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Today in the Mission Yearbook

Michigan church makes the most of its gifts


Stewardship focus inspires and energizes a congregation

January 6, 2019

The Presbyterian Church of Okemos radically transformed its approach to stewardship. Presbyterian Church of Okemos

In just a little more than a decade, the Presbyterian Church of Okemos, a suburb of Lansing, Michigan, has gone from being a congregation that rarely talked about money to a church where even younger members understand the power of pledges, bequests and endowments to multiply mission and as a means to commit their life to being a part of a faith community.

With help from the Presbyterian Foundation, the 500-member congregation established an endowment in 2010. Stephen Keizer, the Foundation’s vice president for ministry relations, worked with the endowment committee to develop policies and procedures and a plan for promoting contributions to the endowment.

Rob Carlson, pastor of the Okemos church, says it took less than a year to raise the first $100,000 for the endowment, and now the fund is up to $350,000.

Chris Doemel made a substantial bequest to the congregation. Presbyterian Church of Okemos

In early 2015, 43-year-old Chris Doemel, who had joined the Okemos church 15 years earlier and served as an elder and eager participant in the music program, began talking with Carlson about making a significant gift to the church and remembering the church in his will.

“Often, we think of legacy giving as something we don’t push people to consider until they’re over 65,” Carlson says. “Chris was 43 years old and wanted to do something for the church that had meant so much to him.”

In November 2015, Doemel was diagnosed with melanoma. By the time he died in March 2016, he had arranged to leave half of his estate to the church. His bequest included a $100,000 donation to the congregation’s endowment, $300,000 for a permanent fund to benefit the church’s music program, and an undesignated gift of nearly $1 million.

Carlson says Doemel, who worked in the tech industry, initially wanted to make his gift anonymously. But Carlson convinced him that telling the congregation might challenge others to consider planned giving.

Just before heading for the hospital, Doemel told the church’s session, “What I’m giving is just a fraction of what I’ve already been given.”

Bill Given, chair of the congregation’s stewardship committee, says the emphasis on planned giving was part of this past fall’s stewardship campaign. So was an “impact budget,” showing the amounts allocated for programs with a summary of the past year’s accomplishments as well as goals for 2019.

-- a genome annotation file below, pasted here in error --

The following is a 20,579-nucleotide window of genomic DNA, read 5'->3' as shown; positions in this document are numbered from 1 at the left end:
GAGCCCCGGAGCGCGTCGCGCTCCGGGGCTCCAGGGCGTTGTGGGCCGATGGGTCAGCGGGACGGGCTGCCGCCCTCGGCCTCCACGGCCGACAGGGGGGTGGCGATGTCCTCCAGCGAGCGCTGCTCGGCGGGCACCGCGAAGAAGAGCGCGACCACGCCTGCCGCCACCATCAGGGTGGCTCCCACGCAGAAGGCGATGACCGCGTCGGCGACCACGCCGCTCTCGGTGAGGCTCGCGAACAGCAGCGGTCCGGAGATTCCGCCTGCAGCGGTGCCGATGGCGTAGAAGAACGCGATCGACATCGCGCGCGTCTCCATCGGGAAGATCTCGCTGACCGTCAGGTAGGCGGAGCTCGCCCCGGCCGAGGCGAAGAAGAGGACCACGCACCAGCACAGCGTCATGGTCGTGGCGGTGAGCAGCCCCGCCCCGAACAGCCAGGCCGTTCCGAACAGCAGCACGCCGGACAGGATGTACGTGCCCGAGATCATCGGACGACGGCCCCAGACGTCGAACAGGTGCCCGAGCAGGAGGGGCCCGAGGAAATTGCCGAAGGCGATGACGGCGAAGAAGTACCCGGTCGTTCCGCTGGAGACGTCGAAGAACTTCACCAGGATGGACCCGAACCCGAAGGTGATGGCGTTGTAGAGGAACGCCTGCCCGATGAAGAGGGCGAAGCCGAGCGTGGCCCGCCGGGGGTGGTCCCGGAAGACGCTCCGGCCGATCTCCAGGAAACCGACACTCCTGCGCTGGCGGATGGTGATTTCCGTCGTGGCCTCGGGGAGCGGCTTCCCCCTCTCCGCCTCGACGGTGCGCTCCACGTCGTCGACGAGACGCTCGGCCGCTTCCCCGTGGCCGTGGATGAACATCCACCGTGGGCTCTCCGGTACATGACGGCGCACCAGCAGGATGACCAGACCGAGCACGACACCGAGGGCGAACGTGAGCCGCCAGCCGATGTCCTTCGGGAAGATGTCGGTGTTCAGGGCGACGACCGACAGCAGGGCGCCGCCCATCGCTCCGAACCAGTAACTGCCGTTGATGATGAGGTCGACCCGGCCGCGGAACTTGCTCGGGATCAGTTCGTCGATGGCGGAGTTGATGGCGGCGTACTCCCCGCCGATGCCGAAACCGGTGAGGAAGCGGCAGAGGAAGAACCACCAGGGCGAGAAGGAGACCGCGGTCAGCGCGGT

“It’s very important to be open and transparent and engage the congregation” in discussions about budget and finances, and the commitment of church members’ time and talent, Given believes.

“I think people realize that our church has been very fortunate, and now we need to serve our community and the world in need,” he says.

“We’re not going to sit on this money — we’re going to put this money to work,” Carlson says of the church’s investments. The congregation has been very involved in education-related programs, and members are invited to suggest other projects to fund with interest from the endowment.

For example, the church started an English as a second language (ESL) program when the area saw an influx of refugees. The English classes grew into a Global Institute of Learning, now based at First Presbyterian Church in downtown Lansing, which prepares immigrants to pass the GED exam.

The Okemos congregation has also supported efforts to provide computers to Head Start students and college scholarships for young people living in local subsidized housing.

The Okemos congregation is an example of how a church can be inspired “to do bigger and better things” with its money, Keizer says. A permanent endowment can expand a church’s mission in the present and into the future. “What it allows the church to do above and beyond its annual operating budget is huge,” he says.

Keizer believes an emphasis on planned giving is important, not just for the financial health of a church but also for the spiritual vitality of members. Making a legacy gift can be a significant part of a person’s faith journey, leading to a “new level of discipleship.”

That’s why he insists that teaching members about planned giving is “something all churches should do.”

Eva Stimson for the Presbyterian Foundation

Today’s Focus:  Stewardship Focus

Let us join in prayer for:

The Presbyterian Church of Okemos Staff

Rob Carlson, Pastor/Head of Staff
Alice Fleming Townley, Parish Associate
Marlene Brewbaker, Organist
Sue Schnackenberg, Director of Children’s and Youth Ministries
Laurie Horstman, Administrative Assistant
Connor Koppin, Choir Director

PC(USA) Agencies’ Staff

Vicente Guna, OGA
Suzi Gwinn, ILP

Let us pray:

God, as you sow seeds within our hears, let us also reap love by supporting those who need our help and serving others as Jesus did. Amen.

Revised Common Lectionary Readings for Sunday, January 6, 2019, the Epiphany of the Lord (Year C)